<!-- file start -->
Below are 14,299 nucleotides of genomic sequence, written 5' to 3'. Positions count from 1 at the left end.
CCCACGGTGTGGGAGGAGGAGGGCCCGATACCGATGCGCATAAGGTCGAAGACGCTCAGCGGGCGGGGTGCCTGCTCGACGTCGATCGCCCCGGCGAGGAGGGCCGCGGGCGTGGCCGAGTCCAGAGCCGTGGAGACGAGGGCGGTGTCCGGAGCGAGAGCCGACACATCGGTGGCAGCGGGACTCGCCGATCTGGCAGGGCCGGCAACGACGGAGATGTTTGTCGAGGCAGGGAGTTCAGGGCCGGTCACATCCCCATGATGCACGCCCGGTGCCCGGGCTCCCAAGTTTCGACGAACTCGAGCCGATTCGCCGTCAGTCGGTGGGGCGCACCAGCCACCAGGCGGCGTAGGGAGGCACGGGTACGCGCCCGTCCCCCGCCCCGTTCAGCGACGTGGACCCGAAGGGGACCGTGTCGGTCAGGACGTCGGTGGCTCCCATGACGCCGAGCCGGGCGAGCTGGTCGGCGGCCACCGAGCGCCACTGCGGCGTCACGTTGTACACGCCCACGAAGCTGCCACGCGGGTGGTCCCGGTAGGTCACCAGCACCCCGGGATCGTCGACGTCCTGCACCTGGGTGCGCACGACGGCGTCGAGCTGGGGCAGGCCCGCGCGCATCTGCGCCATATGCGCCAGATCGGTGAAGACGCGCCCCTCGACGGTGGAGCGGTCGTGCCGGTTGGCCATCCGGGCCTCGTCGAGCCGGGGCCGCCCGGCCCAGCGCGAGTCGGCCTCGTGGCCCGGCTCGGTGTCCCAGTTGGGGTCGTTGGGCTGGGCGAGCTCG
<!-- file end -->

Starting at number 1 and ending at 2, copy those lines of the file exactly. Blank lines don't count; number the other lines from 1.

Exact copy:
Below are 14,299 nucleotides of genomic sequence, written 5' to 3'. Positions count from 1 at the left end.
CCCACGGTGTGGGAGGAGGAGGGCCCGATACCGATGCGCATAAGGTCGAAGACGCTCAGCGGGCGGGGTGCCTGCTCGACGTCGATCGCCCCGGCGAGGAGGGCCGCGGGCGTGGCCGAGTCCAGAGCCGTGGAGACGAGGGCGGTGTCCGGAGCGAGAGCCGACACATCGGTGGCAGCGGGACTCGCCGATCTGGCAGGGCCGGCAACGACGGAGATGTTTGTCGAGGCAGGGAGTTCAGGGCCGGTCACATCCCCATGATGCACGCCCGGTGCCCGGGCTCCCAAGTTTCGACGAACTCGAGCCGATTCGCCGTCAGTCGGTGGGGCGCACCAGCCACCAGGCGGCGTAGGGAGGCACGGGTACGCGCCCGTCCCCCGCCCCGTTCAGCGACGTGGACCCGAAGGGGACCGTGTCGGTCAGGACGTCGGTGGCTCCCATGACGCCGAGCCGGGCGAGCTGGTCGGCGGCCACCGAGCGCCACTGCGGCGTCACGTTGTACACGCCCACGAAGCTGCCACGCGGGTGGTCCCGGTAGGTCACCAGCACCCCGGGATCGTCGACGTCCTGCACCTGGGTGCGCACGACGGCGTCGAGCTGGGGCAGGCCCGCGCGCATCTGCGCCATATGCGCCAGATCGGTGAAGACGCGCCCCTCGACGGTGGAGCGGTCGTGCCGGTTGGCCATCCGGGCCTCGTCGAGCCGGGGCCGCCCGGCCCAGCGCGAGTCGGCCTCGTGGCCCGGCTCGGTGTCCCAGTTGGGGTCGTTGGGCTGGGCGAGCTCG